The OddJobbi team washing a car in Bonteheuwel. Shuaib Sayhn started a maintenance business to empower the youth in his community. The business is called OddJobbi. BRENDAN MAGAAR African News Agency (ANA)
The OddJobbi team washing a car in Bonteheuwel. Shuaib Sayhn started a maintenance business to empower the youth in his community. The business is called OddJobbi. BRENDAN MAGAAR African News Agency (ANA)

Group goes from hustling drugs to keeping their neighbourhood clean

By Thandile Konco Time of article published Oct 9, 2021

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Cape Town - From hustling drugs on street corners to keeping the streets of Bonteheuwel clean, a group of five teenagers have inspired their community by turning away from crime and launching their own maintenance business.

The business was officially launched a month ago, following 11 months of intense planning. The eager group stated what began only as a maintenance plan for one block in the community and has since grown in demand. The group said that they aim to maintain the entire proximity of Bonteheuwel and teach others to do things that have never been done before.

Dillion Jongbloed said that after years of participating in illegal activities, crimes and drugs, he decided to change his life and put his efforts into positive opportunities.

“For a long time, I did not want to live in Bonteheuwel anymore because of all the violence and the culture of crime. I wanted to leave and live somewhere else. It wasn't until I realised that I was a part of the problem and decided to change my ways.

“I looked at all the violence and drugs and realised that that’s not what I wanted my children or the next generation to grow up in. I want the kids to see that you can be different. I want to be the change I want to see in my community.”

Keenan Williams said that he believed that everyone has a purpose in life. He explained that most kids that grew up in Bonteheuwel never left and fell into a bad stereotype and lifestyle.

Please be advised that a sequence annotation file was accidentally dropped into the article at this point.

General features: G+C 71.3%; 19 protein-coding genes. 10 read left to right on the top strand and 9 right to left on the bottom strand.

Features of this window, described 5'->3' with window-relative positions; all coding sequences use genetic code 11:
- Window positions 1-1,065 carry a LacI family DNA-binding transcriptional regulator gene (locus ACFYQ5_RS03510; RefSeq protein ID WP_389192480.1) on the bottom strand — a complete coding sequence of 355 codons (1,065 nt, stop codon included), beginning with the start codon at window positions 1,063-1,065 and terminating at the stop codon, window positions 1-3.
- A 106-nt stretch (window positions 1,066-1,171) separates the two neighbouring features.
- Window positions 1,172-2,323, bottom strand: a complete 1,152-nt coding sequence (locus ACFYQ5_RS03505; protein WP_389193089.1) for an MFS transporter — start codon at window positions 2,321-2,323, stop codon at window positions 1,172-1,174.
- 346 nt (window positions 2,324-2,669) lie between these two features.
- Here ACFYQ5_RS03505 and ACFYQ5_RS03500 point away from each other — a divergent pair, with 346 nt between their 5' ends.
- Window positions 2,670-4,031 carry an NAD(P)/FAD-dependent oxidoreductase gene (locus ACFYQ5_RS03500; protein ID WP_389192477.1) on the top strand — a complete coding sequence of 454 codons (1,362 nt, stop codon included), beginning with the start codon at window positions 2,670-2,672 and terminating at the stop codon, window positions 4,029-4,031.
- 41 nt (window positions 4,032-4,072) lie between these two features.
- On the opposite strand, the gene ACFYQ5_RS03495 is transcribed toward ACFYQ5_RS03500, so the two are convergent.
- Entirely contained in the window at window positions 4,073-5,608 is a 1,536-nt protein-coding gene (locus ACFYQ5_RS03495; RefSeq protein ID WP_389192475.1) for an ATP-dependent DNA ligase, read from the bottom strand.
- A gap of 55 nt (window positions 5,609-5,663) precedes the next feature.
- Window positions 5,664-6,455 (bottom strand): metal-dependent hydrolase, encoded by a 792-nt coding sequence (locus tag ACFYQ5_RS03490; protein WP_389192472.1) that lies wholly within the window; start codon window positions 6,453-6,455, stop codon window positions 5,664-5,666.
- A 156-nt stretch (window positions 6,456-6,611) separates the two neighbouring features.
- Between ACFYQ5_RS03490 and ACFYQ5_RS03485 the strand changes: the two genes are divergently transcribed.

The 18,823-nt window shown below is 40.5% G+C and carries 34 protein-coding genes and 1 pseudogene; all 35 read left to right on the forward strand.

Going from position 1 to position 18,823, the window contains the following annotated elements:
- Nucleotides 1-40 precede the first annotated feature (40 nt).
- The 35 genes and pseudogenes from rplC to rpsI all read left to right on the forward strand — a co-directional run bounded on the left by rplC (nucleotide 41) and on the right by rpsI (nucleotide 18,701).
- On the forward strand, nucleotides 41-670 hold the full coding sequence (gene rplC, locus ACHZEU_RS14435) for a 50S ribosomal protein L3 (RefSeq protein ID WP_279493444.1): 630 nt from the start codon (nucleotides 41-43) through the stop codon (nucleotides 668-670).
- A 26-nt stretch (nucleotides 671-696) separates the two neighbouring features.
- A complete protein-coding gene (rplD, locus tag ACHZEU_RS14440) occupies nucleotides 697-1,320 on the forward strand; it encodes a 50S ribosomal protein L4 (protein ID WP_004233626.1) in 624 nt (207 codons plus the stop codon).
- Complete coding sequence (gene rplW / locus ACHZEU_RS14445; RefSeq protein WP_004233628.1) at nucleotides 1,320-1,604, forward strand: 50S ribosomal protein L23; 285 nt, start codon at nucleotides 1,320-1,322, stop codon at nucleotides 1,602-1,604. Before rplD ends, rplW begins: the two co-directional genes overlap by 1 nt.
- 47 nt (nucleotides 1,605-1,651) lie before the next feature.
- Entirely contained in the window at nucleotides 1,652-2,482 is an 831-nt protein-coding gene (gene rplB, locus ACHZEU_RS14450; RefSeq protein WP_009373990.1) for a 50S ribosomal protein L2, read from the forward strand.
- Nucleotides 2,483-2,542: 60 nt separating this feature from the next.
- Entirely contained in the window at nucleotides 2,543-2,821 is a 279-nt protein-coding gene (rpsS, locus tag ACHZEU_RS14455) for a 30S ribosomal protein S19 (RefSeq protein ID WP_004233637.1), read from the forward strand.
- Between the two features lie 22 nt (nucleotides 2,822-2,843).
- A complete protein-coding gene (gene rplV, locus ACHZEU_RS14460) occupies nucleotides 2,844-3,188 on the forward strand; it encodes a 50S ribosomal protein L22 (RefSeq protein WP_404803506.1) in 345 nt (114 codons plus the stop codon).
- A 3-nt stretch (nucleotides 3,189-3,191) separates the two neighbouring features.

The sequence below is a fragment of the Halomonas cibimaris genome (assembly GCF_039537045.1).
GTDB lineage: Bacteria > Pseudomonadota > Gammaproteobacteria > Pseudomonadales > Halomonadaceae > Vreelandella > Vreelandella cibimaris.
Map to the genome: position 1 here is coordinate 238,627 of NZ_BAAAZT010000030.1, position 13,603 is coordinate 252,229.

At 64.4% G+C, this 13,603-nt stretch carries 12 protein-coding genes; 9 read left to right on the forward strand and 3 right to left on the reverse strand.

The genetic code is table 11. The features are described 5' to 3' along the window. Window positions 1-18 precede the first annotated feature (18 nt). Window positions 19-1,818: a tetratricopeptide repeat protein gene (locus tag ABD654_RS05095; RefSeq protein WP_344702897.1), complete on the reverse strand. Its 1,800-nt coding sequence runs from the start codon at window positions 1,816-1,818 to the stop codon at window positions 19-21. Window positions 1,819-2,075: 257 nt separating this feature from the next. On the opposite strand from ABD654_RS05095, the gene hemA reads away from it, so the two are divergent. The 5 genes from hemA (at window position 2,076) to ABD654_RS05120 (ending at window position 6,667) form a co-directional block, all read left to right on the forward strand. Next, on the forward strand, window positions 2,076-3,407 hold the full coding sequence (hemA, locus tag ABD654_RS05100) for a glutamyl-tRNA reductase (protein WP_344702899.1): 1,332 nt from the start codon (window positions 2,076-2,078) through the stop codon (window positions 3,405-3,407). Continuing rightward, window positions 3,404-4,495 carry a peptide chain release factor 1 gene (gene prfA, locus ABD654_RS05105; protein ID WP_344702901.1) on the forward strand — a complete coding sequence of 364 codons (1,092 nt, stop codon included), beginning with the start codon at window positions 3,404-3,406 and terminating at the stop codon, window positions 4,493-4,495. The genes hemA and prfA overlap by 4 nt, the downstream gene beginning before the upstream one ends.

Shuaib Sayhn and his team. Sayhn started a maintenance business to empower the youth in his community. The business is called OddJobbi. BRENDAN MAGAAR African News Agency (ANA)

“I want all children on the Cape Flats to know that where you come from does not define you. We are defined by the choices we make.”

Williams added that he believed that it was up to all members of the youth to actively take part in breaking down the negative stereotypes and images portrayed about their communities.

Dylan Eley, Shakeel Wittle and Riyaaz Christians explained that aside from washing bins every Thursday, the boys offer additional maintenance work, including painting, cleaning property and walking dogs.

The boys, who all live in the same street, expressed their love for soccer, explaining that they were all sportsmen at heart. The boys, who play soccer every week at a local school, said that they would be grateful for any donations, sponsorships or equipment that could be obtained to fix the soccer field because of the vital role sports plays in youth development.

The group is also open to any corporations or businesses that would be keen on funding their project or partnering with their business as it would play a role in community-based work and create employment for the youth of Bonteheuwel.

Mentor to both the boys and business, Shuaib Sayhn explained that his main objective of the business was to install basic financial literacy and an entrepreneurial mindset within the youth of his community.

“We hope to register a business banking account that will allow investing in buying the Shell garage and upgrading it to Basic Needs Centre to compete with the spaza shops, hopefully retaining capital in the community and South Africa for longer and reinvesting it into the economy.”

Shuaib Sayhn and his team. Sayhn started a maintenance business to empower the youth in his community. The business is called OddJobbi. BRENDAN MAGAAR African News Agency (ANA)

“We would like to host learners from the area that would be interested in work readiness programmes gaining six months to one year’s experience equipping them for the professional environment.”

Weekend Argus

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